It’s All Ephemeral

In 2013, I had the opportunity to build a labyrinth on Martha Beck’s North Star Ranch in Central California.  With the help of some friends on her ranch, I laid out a pattern and my helpers and I laid stones we’d gathered from all over the ranch as well as the surrounding area.  I love all my creations, but this one has always held a special place in my heart.  Since I live on the other side of the country, I’ve only had a chance to walk it a time or two since it was created.

Last time I was there, Martha apologized for the condition of the labyrinth.  She was worried that I’d be disappointed by the amount of leaves and twigs along the path, or upset that some of the rocks that had been kicked by horses.   I reminded her that labyrinths, whether indoor or outdoor are pretty ephemeral; they change in nature with each walker’s steps (and energy), and even more so BY nature.  Horses, squirrels, deer, fox, bears and many other creatures make their way through the arroyos of North Star Ranch.  They all leave their mark, just like the ancient fossils found in the rocks that border the labyrinth’s path, changing it as they walk through it in their own way.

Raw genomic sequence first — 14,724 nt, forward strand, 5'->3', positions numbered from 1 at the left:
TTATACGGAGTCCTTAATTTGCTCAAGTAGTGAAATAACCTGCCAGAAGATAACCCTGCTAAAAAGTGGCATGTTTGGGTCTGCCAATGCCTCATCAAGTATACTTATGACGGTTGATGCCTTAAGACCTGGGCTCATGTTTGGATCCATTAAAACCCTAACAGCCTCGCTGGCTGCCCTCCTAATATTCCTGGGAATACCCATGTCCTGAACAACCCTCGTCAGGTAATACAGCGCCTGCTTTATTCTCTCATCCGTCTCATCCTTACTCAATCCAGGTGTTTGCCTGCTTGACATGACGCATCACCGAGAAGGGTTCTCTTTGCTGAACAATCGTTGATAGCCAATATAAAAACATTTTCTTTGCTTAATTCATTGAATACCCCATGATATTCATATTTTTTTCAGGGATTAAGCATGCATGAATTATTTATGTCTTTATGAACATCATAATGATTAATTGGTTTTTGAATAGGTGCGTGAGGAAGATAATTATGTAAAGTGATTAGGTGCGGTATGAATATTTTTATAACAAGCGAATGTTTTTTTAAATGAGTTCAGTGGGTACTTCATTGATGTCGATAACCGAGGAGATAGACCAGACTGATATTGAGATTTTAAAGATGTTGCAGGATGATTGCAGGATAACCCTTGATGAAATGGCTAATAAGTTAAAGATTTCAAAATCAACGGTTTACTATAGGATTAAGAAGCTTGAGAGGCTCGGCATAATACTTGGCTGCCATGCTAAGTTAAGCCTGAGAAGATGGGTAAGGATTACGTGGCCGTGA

Martha recently decided it was time to sell the ranch and move on.  She created this video to share a story about some of the magical experiences she and others had there.  The first thing I noticed when seeing the labyrinth was the grass.  I’d only been there in either summer or during a severe drought.  It was amazing to see all those new, green blades growing in the center of the labyrinth and along its’ sides.  Some people might be upset by the “mess” of it, but not me.  The labyrinth’s just doing its’ job, quietly supporting life – spiritually and ecologically – just by its’ presence.

I wonder who will next live at the ranch, and who will walk the path we created.  I’m sure the labyrinth they find there will look different than it looks today, and I’m glad for that.  Stones erode, mulch fades, grass grows or dies, twigs fall…it’s all as it’s supposed to be.  The labyrinth will live on in whatever form it’s meant to, for as long as it’s meant to.  Kind of like us.


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